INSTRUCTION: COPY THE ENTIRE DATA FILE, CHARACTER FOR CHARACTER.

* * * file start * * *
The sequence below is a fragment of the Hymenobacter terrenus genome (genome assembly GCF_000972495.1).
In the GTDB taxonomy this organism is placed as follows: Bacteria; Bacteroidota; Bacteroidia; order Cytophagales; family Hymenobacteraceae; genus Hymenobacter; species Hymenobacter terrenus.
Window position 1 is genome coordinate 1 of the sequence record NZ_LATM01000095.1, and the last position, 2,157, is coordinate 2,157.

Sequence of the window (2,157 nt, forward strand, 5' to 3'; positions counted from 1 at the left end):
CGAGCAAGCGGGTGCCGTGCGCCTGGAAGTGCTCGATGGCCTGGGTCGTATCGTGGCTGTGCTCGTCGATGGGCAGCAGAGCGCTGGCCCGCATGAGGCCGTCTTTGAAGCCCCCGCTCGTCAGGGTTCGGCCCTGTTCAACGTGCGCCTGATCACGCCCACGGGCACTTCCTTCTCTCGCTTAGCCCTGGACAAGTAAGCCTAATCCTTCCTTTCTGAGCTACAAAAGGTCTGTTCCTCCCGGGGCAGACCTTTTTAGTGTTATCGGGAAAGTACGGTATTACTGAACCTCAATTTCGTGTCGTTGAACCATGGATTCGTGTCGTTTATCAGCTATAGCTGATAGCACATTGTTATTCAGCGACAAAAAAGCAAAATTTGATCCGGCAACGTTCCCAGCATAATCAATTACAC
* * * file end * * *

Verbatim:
The sequence below is a fragment of the Hymenobacter terrenus genome (genome assembly GCF_000972495.1).
In the GTDB taxonomy this organism is placed as follows: Bacteria; Bacteroidota; Bacteroidia; order Cytophagales; family Hymenobacteraceae; genus Hymenobacter; species Hymenobacter terrenus.
Window position 1 is genome coordinate 1 of the sequence record NZ_LATM01000095.1, and the last position, 2,157, is coordinate 2,157.

Sequence of the window (2,157 nt, forward strand, 5' to 3'; positions counted from 1 at the left end):
CGAGCAAGCGGGTGCCGTGCGCCTGGAAGTGCTCGATGGCCTGGGTCGTATCGTGGCTGTGCTCGTCGATGGGCAGCAGAGCGCTGGCCCGCATGAGGCCGTCTTTGAAGCCCCCGCTCGTCAGGGTTCGGCCCTGTTCAACGTGCGCCTGATCACGCCCACGGGCACTTCCTTCTCTCGCTTAGCCCTGGACAAGTAAGCCTAATCCTTCCTTTCTGAGCTACAAAAGGTCTGTTCCTCCCGGGGCAGACCTTTTTAGTGTTATCGGGAAAGTACGGTATTACTGAACCTCAATTTCGTGTCGTTGAACCATGGATTCGTGTCGTTTATCAGCTATAGCTGATAGCACATTGTTATTCAGCGACAAAAAAGCAAAATTTGATCCGGCAACGTTCCCAGCATAATCAATTACAC